أَمْ يَقُولُونَ افْتَرَاهُ قُلْ فَأْتُواْ بِعَشْرِ سُوَرٍ مِّثْلِهِ مُفْتَرَيَاتٍ وَادْعُواْ مَنِ اسْتَطَعْتُم مِّن دُونِ اللّهِ إِن كُنتُمْ صَادِقِينَ (١٣:١١)

Do they say: "He has invented it himself"; Tell them: "Produce ten invented surahs like it and call on whom you can except God if you are truthful." (11:13)

The way the exponents of the Farahi school of thought have revealed the coherence in the Quran does not require any further discussion to prove that it does exist; however, what is the nature of this coherence? The following points will help in understanding it:

1. Each surah has a theme round which its contents revolve and make it into a unified whole. It is the most comprehensive statement of its contents and what the soul is to a body, the theme is to a surah.

2. Together with the main text of a surah, there is an introduction and a conclusion. Surahs have distinct sections to mark thematic shifts, and every section is paragraphed to mark smaller shifts. Some surahs may be without sections. The verses of the introduction and of the conclusion also may at times be divided into paragraphs.

3. These paragraphs and these sections relate to each other not through a verse to verse linear connection but through various literary devices like similes, comments, conditional statements, parenthetical statements, principle statements, warning statements, parallelism, conclusion of a theme, questions and their answers, and statements or passages which return to what is said in the beginning. This of course is not an exhaustive list.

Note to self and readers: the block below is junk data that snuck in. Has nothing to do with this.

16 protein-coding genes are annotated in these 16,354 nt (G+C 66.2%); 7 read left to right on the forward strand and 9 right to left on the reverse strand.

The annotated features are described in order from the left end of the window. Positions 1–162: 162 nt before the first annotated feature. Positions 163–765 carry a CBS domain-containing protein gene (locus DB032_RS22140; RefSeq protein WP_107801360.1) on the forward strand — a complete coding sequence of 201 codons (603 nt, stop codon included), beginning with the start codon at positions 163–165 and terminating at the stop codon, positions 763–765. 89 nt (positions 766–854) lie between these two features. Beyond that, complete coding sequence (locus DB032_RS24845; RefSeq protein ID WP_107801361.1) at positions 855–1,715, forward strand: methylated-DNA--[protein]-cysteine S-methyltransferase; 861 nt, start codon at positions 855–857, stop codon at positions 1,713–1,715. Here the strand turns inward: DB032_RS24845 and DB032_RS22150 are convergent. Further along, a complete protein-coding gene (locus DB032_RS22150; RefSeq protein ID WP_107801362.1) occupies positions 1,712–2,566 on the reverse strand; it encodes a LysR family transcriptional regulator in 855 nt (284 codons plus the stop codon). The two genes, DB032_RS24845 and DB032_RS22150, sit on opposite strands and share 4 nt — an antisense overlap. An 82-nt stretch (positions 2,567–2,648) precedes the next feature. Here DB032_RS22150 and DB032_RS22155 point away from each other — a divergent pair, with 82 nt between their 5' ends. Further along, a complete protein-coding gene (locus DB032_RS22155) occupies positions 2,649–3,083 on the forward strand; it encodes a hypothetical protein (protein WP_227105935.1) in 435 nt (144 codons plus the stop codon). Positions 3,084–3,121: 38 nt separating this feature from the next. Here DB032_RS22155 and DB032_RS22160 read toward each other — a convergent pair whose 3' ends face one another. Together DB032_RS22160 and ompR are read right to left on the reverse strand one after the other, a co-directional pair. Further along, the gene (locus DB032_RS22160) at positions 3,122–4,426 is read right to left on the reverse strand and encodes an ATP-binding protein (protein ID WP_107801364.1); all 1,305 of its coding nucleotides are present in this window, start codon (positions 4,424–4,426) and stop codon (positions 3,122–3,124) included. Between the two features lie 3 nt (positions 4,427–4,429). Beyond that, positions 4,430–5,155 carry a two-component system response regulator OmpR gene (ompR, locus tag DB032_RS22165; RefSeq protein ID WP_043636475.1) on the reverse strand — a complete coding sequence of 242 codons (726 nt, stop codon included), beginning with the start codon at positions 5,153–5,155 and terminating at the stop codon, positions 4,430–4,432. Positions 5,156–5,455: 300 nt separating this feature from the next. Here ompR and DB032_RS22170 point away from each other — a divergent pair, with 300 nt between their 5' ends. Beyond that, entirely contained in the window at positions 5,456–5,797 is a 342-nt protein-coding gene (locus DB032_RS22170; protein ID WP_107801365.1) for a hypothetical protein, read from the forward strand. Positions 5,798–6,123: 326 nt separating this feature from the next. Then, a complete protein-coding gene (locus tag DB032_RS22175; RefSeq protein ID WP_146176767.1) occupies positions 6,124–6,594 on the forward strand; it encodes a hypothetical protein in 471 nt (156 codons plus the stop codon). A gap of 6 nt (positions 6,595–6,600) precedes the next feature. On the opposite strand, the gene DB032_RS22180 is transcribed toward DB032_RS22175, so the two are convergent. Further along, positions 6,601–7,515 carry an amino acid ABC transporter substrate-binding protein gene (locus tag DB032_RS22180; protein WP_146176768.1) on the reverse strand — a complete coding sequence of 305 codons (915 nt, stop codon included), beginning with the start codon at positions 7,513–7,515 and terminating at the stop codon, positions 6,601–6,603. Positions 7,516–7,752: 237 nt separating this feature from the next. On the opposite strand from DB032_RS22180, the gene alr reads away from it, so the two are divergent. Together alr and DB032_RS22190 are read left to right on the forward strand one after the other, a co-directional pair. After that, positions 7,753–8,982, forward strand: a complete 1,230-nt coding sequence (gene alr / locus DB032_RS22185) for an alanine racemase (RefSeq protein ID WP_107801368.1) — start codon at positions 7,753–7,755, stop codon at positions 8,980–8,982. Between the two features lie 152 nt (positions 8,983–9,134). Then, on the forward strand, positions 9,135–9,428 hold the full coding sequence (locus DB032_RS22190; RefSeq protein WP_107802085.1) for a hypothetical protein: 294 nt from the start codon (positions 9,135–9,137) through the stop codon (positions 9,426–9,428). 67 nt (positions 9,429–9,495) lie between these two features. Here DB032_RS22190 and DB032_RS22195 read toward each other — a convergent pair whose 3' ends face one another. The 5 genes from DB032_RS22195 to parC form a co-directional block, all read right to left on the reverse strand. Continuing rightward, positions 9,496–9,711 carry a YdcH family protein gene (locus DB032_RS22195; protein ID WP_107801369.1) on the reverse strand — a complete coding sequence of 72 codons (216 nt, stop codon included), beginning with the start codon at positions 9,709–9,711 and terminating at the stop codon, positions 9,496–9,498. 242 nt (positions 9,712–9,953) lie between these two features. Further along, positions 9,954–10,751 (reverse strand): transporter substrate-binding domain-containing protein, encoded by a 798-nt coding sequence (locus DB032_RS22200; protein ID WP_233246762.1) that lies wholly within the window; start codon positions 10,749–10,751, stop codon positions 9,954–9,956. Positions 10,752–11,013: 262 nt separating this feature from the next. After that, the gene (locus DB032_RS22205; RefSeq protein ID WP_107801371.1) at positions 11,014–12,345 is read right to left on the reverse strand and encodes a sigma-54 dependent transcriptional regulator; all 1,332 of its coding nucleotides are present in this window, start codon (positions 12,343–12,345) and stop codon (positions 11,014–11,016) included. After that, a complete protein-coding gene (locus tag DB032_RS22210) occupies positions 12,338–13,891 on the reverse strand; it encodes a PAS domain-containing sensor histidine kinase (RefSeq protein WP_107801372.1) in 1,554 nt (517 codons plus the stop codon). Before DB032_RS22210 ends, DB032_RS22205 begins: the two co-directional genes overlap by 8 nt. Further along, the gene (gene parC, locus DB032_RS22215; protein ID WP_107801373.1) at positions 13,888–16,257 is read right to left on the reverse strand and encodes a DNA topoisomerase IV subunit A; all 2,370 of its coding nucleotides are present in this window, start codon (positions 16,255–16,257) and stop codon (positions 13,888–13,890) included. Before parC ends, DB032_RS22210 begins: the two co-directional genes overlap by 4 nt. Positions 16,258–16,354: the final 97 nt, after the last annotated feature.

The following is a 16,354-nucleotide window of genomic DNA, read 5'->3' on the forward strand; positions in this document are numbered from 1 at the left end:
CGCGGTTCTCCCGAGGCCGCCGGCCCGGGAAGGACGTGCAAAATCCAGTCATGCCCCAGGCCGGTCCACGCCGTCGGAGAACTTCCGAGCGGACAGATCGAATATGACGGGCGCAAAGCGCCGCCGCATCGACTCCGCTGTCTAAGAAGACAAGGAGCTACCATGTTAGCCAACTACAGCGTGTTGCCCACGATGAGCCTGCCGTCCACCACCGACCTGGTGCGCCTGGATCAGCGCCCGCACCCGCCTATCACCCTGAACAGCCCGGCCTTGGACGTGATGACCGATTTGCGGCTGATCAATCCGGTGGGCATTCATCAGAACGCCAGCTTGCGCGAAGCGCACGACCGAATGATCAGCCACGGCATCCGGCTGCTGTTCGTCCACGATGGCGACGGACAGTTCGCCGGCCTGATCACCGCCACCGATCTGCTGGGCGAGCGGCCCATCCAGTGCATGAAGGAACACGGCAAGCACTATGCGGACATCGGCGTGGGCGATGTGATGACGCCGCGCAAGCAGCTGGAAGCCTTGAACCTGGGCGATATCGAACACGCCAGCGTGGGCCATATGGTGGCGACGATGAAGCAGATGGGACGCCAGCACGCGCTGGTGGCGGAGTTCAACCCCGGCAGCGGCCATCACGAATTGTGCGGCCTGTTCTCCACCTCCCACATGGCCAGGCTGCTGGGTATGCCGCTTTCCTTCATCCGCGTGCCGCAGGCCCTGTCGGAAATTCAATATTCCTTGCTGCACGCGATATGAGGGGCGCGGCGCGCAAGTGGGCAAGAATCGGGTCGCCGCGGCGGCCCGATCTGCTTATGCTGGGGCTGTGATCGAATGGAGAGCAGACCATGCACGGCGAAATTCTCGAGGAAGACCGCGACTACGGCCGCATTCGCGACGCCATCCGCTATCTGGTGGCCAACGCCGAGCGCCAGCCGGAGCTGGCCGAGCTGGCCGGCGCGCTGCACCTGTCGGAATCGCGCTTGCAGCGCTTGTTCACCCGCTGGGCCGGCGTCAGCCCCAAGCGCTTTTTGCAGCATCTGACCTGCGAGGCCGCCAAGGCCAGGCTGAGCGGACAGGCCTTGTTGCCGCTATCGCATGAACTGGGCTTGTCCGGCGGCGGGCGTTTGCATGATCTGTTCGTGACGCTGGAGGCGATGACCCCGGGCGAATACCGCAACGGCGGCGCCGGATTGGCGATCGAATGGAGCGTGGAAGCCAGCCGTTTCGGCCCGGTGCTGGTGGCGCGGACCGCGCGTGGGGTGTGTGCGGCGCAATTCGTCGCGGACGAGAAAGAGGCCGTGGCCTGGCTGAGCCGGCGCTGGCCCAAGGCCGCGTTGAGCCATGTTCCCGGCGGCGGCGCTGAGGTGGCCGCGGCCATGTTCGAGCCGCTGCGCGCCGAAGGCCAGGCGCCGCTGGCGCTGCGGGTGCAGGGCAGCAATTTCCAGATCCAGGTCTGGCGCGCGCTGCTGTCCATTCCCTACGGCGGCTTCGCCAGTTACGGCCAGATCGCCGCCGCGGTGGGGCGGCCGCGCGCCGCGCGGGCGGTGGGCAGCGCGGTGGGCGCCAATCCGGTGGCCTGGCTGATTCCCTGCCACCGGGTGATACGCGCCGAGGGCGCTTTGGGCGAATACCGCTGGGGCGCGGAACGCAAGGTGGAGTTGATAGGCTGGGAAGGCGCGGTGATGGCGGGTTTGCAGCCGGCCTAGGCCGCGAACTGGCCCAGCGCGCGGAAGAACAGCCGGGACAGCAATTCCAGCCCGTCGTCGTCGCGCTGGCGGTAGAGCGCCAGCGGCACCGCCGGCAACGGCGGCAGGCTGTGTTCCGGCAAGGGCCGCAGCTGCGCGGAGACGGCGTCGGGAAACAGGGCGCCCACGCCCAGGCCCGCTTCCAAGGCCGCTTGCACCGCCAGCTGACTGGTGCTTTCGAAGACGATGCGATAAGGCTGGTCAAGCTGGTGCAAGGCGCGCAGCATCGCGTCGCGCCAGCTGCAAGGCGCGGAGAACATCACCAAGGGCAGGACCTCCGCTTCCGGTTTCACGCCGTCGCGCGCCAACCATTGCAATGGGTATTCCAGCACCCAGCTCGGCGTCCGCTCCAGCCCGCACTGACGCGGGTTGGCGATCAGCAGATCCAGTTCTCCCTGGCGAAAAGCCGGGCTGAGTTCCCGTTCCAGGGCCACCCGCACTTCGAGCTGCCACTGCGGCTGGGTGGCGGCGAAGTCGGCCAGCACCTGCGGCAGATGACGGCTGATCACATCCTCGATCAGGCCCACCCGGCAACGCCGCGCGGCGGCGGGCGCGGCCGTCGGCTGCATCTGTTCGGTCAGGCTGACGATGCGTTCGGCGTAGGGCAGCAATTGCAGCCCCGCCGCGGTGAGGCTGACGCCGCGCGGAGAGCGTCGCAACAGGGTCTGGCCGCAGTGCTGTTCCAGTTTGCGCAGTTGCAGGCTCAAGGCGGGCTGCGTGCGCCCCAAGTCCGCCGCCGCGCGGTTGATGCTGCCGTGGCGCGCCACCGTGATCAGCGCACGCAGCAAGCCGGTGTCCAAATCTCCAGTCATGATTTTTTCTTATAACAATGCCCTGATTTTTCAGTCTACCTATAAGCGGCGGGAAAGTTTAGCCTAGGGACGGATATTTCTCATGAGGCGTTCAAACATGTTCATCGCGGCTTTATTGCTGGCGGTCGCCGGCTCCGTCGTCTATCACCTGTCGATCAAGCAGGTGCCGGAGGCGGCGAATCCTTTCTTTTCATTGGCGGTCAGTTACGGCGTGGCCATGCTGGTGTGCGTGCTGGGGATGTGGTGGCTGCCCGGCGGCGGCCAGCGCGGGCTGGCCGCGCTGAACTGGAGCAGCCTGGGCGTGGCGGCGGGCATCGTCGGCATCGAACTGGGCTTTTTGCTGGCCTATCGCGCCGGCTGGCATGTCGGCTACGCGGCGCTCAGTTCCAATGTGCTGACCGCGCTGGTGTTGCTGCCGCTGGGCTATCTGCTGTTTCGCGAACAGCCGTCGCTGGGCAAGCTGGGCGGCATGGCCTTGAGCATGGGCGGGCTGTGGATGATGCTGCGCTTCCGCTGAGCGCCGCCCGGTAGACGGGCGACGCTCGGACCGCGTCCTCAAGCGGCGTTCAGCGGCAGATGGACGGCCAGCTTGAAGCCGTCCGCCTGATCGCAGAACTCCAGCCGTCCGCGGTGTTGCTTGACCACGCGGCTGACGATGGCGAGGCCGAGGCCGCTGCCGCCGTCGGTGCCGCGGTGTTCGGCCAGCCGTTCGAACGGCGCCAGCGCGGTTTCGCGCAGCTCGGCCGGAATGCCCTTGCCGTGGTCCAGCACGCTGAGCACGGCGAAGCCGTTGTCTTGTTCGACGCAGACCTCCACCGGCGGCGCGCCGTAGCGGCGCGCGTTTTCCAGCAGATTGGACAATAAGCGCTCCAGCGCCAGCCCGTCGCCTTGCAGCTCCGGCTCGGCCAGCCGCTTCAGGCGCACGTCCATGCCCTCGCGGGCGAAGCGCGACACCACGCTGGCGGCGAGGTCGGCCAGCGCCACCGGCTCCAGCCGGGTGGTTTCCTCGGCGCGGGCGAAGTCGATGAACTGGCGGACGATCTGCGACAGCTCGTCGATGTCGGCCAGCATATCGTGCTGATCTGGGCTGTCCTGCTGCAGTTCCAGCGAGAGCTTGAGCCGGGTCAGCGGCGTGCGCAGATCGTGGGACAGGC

4. The text of a surah progresses through these paragraphs and section and gradually reaches its culmination. As a result, the surah assumes a distinct and unique form and shape, and becomes a complete and independent whole.


(Adapted from Ghamidis "Meezan" – the section "Coherence in the Discourse, Principles of Understanding the Qur’an".


  1. Amin Ahsan Islahi, Tadabbur-i Quran, 2nd ed., vol. 1 (Lahore: Faran Foundation, 1986), pp. 20-21.                        
  2. Ibid.
  3.  "There is no possibility of more than one interpretation in the Quran." (Farahi, Rasail fi Ulum al-Quran, 2nd ed.                 (Azamgarh: Dairah Hamidiyyah, 1991), pp. 230).
  4.    Amin Ahsan Islahi, Tadabbur-i Quran, 2nd ed., vol. 1 (Lahore: Faran Foundation, 1986), pp. 22.